Red-Necked Wallaby

Red-Necked Wallaby

Bennett's wallaby, Brush Wallaby, Eastern Brush Wallaby, Brush Kangaroo, Brusher, Red Wallaby

Kingdom
Phylum
Subphylum
Class
Infraclass
Family
Genus
SPECIES
Macropus rufogriseus
Population size
Unknown
Life Span
7-15 yrs
TOP SPEED
64 km/h
WEIGHT
13.8-18.6 kg
HEIGHT
80 cm
LENGTH
30-100 cm

The Red-necked wallaby is a medium-sized macropod marsupial, common in the more temperate and fertile parts of eastern Australia, including Tasmania. Its name is due to the reddish fur on its shoulders and nape. The rest of its body is tawny gray, except for its white chest and belly. Its tail is gray on top and white below. Its paws are gray, with black at the ends. Its muzzle is dark brown. The ears of these wallabies are longer than those of others of the kangaroo family.

No

Nocturnal

He

Herbivore

Te

Terrestrial

Ju

Jumping

Vi

Viviparous

Al

Altricial

Gr

Grazing

Po

Polygynandry

So

Solitary

So

Social

Do

Dominance hierarchy

R

starts with

Distribution

Geography

Continents
Countries
Biogeographical realms

Red-necked wallabies live in eastern Australia from New South Wales to the Queensland border area, through to South Australia, and in Tasmania. There is also a large introduced population in New Zealand, and small colonies in Scotland, England, Ireland, and France. Red-necked wallabies inhabit coastal scrub and sclerophyll forest with a shrub understorey and nearby open grassy areas.

Red-Necked Wallaby habitat map

Climate zones

Habits and Lifestyle

Red-necked wallabies are mainly solitary but will gather together when there is an abundance of resources such as food, water or shelter. When they do gather in groups, they have a social hierarchy similar to other wallaby species. The males are aggressive towards each other and fight by “boxing” well after becoming fully mature. Grooming and play take place amongst individuals of a similar ranking. Red-necked wallabies are mainly nocturnal animals and spend most of the daytime resting. They cool off by licking their paws and forearms when they are nervously excited or in hot weather. They are not very vocal, tending to use actions and body language to communicate. They growl, chatter, and hiss if provoked.

Group name

Diet and Nutrition

Red-necked wallabies are herbivores and their die consists of grasses, roots, tree leaves, and weeds.

Mating Habits

MATING BEHAVIOR
REPRODUCTION SEASON
December-May
PREGNANCY DURATION
30 days
BABY CARRYING
1 joey
INDEPENDENT AGE
10-12 months
FEMALE NAME
jill, roo
MALE NAME
jack, boomer
BABY NAME
joey

Red-necked wallabies are polygynandrous (promiscuous) when two or more males mate with two or more females. The breeding season takes place from December until May, but in areas with better resources can occur year-round. Gestation lasts for 30 days and one young is born to each mating female. A newborn must crawl to its mother’s pouch, where it will nurse continually for about 7 months. The young are not very developed when born and they complete a large part of their growth in the pouch. At about 7 months old they are large enough to stay out of the pouch for a short time. They are completely weaned at the age of 10-12 months. Females may stay in their birth range for life but males leave when they are 2 years old. Females become reproductively mature at about 14 months of age and males at 19 months.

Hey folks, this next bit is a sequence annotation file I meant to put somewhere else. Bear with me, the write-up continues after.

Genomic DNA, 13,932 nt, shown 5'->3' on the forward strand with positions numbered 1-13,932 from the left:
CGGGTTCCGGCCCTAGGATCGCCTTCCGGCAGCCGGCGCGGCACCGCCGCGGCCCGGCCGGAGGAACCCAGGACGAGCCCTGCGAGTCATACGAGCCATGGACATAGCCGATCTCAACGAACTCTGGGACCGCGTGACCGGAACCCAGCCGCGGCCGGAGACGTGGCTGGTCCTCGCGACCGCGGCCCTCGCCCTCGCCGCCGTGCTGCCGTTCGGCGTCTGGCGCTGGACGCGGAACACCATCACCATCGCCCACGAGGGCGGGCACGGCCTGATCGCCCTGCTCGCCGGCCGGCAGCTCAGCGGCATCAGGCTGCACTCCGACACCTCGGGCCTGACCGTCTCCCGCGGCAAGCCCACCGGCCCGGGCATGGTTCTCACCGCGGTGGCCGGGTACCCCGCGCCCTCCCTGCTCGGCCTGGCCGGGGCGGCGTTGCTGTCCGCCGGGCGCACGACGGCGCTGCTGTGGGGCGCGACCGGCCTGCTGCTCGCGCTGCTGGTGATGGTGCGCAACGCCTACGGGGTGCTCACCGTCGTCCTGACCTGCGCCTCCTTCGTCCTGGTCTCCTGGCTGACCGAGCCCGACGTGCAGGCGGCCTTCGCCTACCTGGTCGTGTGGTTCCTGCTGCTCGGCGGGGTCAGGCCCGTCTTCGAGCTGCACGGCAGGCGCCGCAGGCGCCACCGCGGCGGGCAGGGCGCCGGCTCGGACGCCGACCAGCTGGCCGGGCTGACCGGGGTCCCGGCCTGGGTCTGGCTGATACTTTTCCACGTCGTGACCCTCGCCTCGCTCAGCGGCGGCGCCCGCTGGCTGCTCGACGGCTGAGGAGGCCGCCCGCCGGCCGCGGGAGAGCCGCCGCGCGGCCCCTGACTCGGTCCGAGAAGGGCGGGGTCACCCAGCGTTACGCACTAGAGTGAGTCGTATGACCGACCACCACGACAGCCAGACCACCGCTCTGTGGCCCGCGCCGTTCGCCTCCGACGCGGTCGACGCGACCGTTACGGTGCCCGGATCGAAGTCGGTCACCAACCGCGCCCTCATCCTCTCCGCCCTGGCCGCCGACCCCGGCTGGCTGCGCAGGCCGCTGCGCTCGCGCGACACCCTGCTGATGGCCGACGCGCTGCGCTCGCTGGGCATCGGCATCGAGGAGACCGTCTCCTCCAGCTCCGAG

Population

Population threats

There seem to be no big threats to this species. In Tasmania and New Zealand, however, these animals are sometimes killed under license due to being a pest of crops or pasture, and they are commercially harvested for meat.

Population number

The IUCN Red List and other sources do not provide the Red-necked wallaby total population size, but it appears to be stable. Currently, this species is classified as least concern (LC).

Fun Facts for Kids

  • Red-necked wallabies drink water if they need to. Juicy roots supply them with water during dry spells.
  • Red-necked wallabies have acute hearing and poor eyesight.
  • They are generally secretive animals, being sensitive to disturbance.
  • Wallabies' teeth grow like an elephant's, with new molars pushing old ones out of the mouth eventually, and replacing them. During their lifetime they grow four sets of teeth.
  • When alarmed, like rabbits, wallabies stamp their feet for several bounds, as a warning to others of potential danger.
  • Wallabies swivel their ears to pick up very quiet sounds.
  • Wallabies have stomachs with chambers. When they eat, they regurgitate food which is chewed and swallowed again.
  • Red-necked wallabies are sometimes called Wallabia rufogrisea. The Tasmanian group is also called Bennett's wallaby.

References

1. Red-Necked Wallaby Wikipedia article - https://en.wikipedia.org/wiki/Red-necked_wallaby
2. Red-Necked Wallaby on The IUCN Red List site - http://www.iucnredlist.org/details/40566/0

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